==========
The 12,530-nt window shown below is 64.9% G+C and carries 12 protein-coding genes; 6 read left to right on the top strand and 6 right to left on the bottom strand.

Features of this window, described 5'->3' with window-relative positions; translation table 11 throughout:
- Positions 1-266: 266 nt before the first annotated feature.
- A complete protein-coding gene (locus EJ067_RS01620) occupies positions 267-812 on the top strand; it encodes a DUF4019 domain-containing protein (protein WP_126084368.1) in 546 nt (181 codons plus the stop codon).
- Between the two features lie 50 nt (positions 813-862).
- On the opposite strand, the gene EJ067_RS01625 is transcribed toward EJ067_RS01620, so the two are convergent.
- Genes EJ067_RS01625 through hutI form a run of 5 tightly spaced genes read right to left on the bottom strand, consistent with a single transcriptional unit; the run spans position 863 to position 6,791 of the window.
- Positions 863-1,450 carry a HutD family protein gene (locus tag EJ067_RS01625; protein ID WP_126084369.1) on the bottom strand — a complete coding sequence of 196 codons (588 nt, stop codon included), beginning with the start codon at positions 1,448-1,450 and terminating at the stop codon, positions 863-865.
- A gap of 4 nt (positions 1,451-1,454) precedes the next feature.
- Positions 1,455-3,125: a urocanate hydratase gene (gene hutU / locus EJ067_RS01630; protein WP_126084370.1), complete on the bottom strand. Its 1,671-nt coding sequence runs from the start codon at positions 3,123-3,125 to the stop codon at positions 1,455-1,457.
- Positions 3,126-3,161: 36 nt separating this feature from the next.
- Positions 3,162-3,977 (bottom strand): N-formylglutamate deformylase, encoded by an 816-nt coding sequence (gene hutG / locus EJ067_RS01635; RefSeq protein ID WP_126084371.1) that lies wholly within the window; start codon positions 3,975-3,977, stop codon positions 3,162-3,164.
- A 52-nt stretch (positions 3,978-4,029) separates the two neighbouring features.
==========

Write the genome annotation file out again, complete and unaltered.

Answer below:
The 12,530-nt window shown below is 64.9% G+C and carries 12 protein-coding genes; 6 read left to right on the top strand and 6 right to left on the bottom strand.

Features of this window, described 5'->3' with window-relative positions; translation table 11 throughout:
- Positions 1-266: 266 nt before the first annotated feature.
- A complete protein-coding gene (locus EJ067_RS01620) occupies positions 267-812 on the top strand; it encodes a DUF4019 domain-containing protein (protein WP_126084368.1) in 546 nt (181 codons plus the stop codon).
- Between the two features lie 50 nt (positions 813-862).
- On the opposite strand, the gene EJ067_RS01625 is transcribed toward EJ067_RS01620, so the two are convergent.
- Genes EJ067_RS01625 through hutI form a run of 5 tightly spaced genes read right to left on the bottom strand, consistent with a single transcriptional unit; the run spans position 863 to position 6,791 of the window.
- Positions 863-1,450 carry a HutD family protein gene (locus tag EJ067_RS01625; protein ID WP_126084369.1) on the bottom strand — a complete coding sequence of 196 codons (588 nt, stop codon included), beginning with the start codon at positions 1,448-1,450 and terminating at the stop codon, positions 863-865.
- A gap of 4 nt (positions 1,451-1,454) precedes the next feature.
- Positions 1,455-3,125: a urocanate hydratase gene (gene hutU / locus EJ067_RS01630; protein WP_126084370.1), complete on the bottom strand. Its 1,671-nt coding sequence runs from the start codon at positions 3,123-3,125 to the stop codon at positions 1,455-1,457.
- Positions 3,126-3,161: 36 nt separating this feature from the next.
- Positions 3,162-3,977 (bottom strand): N-formylglutamate deformylase, encoded by an 816-nt coding sequence (gene hutG / locus EJ067_RS01635; RefSeq protein ID WP_126084371.1) that lies wholly within the window; start codon positions 3,975-3,977, stop codon positions 3,162-3,164.
- A 52-nt stretch (positions 3,978-4,029) separates the two neighbouring features.